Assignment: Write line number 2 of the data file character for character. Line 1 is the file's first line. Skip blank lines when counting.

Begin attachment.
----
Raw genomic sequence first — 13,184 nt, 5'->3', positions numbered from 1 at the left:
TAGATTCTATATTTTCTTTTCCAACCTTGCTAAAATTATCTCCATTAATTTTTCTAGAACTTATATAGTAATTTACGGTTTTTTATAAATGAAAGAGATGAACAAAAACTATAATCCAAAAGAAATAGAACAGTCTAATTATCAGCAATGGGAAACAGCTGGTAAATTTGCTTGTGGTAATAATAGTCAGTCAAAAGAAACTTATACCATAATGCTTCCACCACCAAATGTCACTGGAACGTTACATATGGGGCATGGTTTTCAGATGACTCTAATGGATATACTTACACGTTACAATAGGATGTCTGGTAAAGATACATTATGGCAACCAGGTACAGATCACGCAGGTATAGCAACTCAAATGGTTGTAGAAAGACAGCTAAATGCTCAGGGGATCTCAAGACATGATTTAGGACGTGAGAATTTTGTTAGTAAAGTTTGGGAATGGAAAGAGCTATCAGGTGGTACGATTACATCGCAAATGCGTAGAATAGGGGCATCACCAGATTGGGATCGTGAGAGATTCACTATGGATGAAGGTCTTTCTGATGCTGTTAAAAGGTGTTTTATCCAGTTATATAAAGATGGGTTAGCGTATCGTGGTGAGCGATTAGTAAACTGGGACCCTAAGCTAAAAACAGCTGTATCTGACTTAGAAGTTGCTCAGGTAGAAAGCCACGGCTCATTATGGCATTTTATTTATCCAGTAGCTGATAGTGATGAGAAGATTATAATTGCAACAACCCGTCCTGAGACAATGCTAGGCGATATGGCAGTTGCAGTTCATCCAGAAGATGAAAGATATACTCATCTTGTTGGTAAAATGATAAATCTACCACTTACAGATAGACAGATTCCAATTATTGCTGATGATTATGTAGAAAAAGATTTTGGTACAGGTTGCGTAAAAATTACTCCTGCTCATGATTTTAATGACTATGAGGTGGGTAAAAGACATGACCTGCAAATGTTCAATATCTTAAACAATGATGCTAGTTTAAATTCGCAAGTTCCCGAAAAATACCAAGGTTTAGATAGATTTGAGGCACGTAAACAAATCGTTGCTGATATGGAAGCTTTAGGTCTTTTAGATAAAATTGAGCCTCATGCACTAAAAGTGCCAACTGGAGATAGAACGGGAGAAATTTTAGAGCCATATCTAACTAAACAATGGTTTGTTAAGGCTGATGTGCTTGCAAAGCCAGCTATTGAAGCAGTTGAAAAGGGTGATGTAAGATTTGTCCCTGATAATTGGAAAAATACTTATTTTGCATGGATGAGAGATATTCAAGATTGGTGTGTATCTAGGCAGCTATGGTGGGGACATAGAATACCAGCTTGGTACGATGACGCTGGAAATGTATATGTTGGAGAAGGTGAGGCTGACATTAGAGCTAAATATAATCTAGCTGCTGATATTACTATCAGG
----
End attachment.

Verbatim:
TAGATTCTATATTTTCTTTTCCAACCTTGCTAAAATTATCTCCATTAATTTTTCTAGAACTTATATAGTAATTTACGGTTTTTTATAAATGAAAGAGATGAACAAAAACTATAATCCAAAAGAAATAGAACAGTCTAATTATCAGCAATGGGAAACAGCTGGTAAATTTGCTTGTGGTAATAATAGTCAGTCAAAAGAAACTTATACCATAATGCTTCCACCACCAAATGTCACTGGAACGTTACATATGGGGCATGGTTTTCAGATGACTCTAATGGATATACTTACACGTTACAATAGGATGTCTGGTAAAGATACATTATGGCAACCAGGTACAGATCACGCAGGTATAGCAACTCAAATGGTTGTAGAAAGACAGCTAAATGCTCAGGGGATCTCAAGACATGATTTAGGACGTGAGAATTTTGTTAGTAAAGTTTGGGAATGGAAAGAGCTATCAGGTGGTACGATTACATCGCAAATGCGTAGAATAGGGGCATCACCAGATTGGGATCGTGAGAGATTCACTATGGATGAAGGTCTTTCTGATGCTGTTAAAAGGTGTTTTATCCAGTTATATAAAGATGGGTTAGCGTATCGTGGTGAGCGATTAGTAAACTGGGACCCTAAGCTAAAAACAGCTGTATCTGACTTAGAAGTTGCTCAGGTAGAAAGCCACGGCTCATTATGGCATTTTATTTATCCAGTAGCTGATAGTGATGAGAAGATTATAATTGCAACAACCCGTCCTGAGACAATGCTAGGCGATATGGCAGTTGCAGTTCATCCAGAAGATGAAAGATATACTCATCTTGTTGGTAAAATGATAAATCTACCACTTACAGATAGACAGATTCCAATTATTGCTGATGATTATGTAGAAAAAGATTTTGGTACAGGTTGCGTAAAAATTACTCCTGCTCATGATTTTAATGACTATGAGGTGGGTAAAAGACATGACCTGCAAATGTTCAATATCTTAAACAATGATGCTAGTTTAAATTCGCAAGTTCCCGAAAAATACCAAGGTTTAGATAGATTTGAGGCACGTAAACAAATCGTTGCTGATATGGAAGCTTTAGGTCTTTTAGATAAAATTGAGCCTCATGCACTAAAAGTGCCAACTGGAGATAGAACGGGAGAAATTTTAGAGCCATATCTAACTAAACAATGGTTTGTTAAGGCTGATGTGCTTGCAAAGCCAGCTATTGAAGCAGTTGAAAAGGGTGATGTAAGATTTGTCCCTGATAATTGGAAAAATACTTATTTTGCATGGATGAGAGATATTCAAGATTGGTGTGTATCTAGGCAGCTATGGTGGGGACATAGAATACCAGCTTGGTACGATGACGCTGGAAATGTATATGTTGGAGAAGGTGAGGCTGACATTAGAGCTAAATATAATCTAGCTGCTGATATTACTATCAGG